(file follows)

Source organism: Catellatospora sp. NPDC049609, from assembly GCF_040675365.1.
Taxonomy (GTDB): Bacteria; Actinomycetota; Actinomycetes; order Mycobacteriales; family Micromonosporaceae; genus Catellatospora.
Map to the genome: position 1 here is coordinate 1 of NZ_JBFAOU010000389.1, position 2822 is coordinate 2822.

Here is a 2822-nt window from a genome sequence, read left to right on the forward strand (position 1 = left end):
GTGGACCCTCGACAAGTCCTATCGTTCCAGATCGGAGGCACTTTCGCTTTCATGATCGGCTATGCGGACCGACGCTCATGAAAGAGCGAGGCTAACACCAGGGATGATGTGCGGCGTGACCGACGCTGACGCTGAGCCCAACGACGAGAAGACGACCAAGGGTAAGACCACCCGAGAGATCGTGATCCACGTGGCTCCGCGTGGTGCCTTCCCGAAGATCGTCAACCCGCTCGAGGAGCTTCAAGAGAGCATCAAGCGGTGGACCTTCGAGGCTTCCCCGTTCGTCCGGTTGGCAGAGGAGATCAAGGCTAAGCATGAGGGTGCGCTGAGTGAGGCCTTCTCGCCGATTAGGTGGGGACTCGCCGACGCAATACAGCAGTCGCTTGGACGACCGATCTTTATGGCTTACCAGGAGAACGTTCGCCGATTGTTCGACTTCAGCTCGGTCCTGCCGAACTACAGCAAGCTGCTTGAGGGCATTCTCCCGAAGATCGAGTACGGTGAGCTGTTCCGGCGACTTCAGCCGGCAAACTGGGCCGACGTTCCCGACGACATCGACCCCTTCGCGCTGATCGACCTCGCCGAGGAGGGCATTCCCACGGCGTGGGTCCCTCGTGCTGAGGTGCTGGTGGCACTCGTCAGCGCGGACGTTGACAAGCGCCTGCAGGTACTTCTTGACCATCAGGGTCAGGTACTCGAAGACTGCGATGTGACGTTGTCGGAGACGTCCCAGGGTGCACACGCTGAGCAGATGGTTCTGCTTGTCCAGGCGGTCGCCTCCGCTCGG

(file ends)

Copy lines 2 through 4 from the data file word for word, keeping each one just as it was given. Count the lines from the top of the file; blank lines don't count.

Taxonomy (GTDB): Bacteria; Actinomycetota; Actinomycetes; order Mycobacteriales; family Micromonosporaceae; genus Catellatospora.
Map to the genome: position 1 here is coordinate 1 of NZ_JBFAOU010000389.1, position 2822 is coordinate 2822.

Here is a 2822-nt window from a genome sequence, read left to right on the forward strand (position 1 = left end):